Halloween is coming up, which every child is understandably excited for. Costumes, candy, trick-or-treating, and of course, math games — what more can you ask for?

Your kids might not immediately think that math and Halloween go together, but this is a perfect time to practice some skills from school at home — and have fun while they’re at it! Building in academics is a sound way to build curiosity and a love for learning, and there are always opportunities to make this happen. Plus, if you’re worried that your child’s math grades are going to be a bit frightening, these activities might be a great way to help them continue growing in their skills.

These math games will work best with elementary-aged children, but are easily adaptable for all grades. Have a happy Halloween, and look into enrollment with our Loveland charter school today!

Candy Graphs

Math Skills Addressed: Data, counting, making a chart/graph

Take a bunch of candy, either from a bag or from buckets after trick-or-treating, and help your child graph the candies that are present in the group. Help them make a prediction, like “which candy do you think there will be more of: KitKats, or Reeses?” Then, use fun colors and posterboard to start counting and graphing the results! Make sure you come back to the original hypothesis and make a comparison statement, such as “We predicted that [Candy A] would have the most and [Candy B] would have the least. Our results showed that _____. We were (right about Candy B and off by two on Candy A, etc.).”

Candy Count

Math Skills Addressed: Counting, estimating, grouping, multiplication

Pour a bag of M&Ms into a clear glass jar, or pour it between a few containers of different sizes. Talk about estimating strategies with your kids, considering things like the shape of the jar and how many M&Ms are in one smaller section. Help them make their estimates, then once everyone’s ready, wash hands and count ‘em up! You could make it a game where the winner gets the jar of M&Ms, but if your kids are too competitive, it’s more than fine to split it evenly amongst the family — over the next few days, of course!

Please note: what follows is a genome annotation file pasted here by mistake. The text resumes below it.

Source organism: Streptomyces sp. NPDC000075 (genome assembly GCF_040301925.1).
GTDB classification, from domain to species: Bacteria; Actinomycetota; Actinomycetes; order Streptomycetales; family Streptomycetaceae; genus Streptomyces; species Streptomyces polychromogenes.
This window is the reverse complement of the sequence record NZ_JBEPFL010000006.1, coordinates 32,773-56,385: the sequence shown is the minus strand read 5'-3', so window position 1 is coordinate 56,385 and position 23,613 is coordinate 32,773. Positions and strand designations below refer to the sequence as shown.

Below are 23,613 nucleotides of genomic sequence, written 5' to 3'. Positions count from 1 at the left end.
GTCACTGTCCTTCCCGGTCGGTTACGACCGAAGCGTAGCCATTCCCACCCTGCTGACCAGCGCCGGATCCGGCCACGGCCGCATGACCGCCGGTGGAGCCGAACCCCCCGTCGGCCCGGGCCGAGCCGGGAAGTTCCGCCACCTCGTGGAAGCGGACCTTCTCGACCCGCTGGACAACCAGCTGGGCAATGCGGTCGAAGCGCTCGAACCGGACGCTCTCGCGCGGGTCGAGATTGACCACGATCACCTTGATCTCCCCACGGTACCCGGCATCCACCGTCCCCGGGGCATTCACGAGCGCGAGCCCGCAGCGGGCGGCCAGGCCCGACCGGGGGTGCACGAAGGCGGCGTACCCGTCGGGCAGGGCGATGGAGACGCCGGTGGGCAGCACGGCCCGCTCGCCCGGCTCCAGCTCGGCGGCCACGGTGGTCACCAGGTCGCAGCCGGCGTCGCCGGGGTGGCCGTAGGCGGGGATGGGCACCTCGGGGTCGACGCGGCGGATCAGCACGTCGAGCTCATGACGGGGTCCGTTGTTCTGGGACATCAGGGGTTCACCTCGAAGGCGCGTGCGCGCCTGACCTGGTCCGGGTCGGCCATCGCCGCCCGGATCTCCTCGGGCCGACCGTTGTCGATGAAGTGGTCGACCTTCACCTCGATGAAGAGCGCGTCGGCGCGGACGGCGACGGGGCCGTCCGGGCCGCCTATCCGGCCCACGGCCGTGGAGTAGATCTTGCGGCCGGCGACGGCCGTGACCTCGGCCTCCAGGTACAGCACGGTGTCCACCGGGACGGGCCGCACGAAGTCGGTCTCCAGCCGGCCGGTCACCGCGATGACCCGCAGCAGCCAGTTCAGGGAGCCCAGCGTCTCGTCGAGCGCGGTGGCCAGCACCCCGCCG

Make-Your-Own Monster

Math Skills Addressed: Geometry, symmetry, shapes, lines, angles

Provide your kids with construction paper and shape tracers, such as triangles, squares, circles, rectangles, and trapezoids. For older kids, such as those in 3rd-5th grade, they can make their own shapes and cut them out, and should have a general idea of each of these shapes. Younger kids might need to work with pre-cut shapes, but should still be able to identify most of the shapes. Next, let them create their own monster by gluing shapes together. Afterwards, they can practice their writing and math skills by summarizing how they made their monster (“I used three triangles for my monster’s three noses”) or creating a short story.

Our Loveland charter school believes that learning can and should happen at every turn, but it should be fun and creative along the way. Enjoy these crafts and games with your kids, and have a great Halloween season!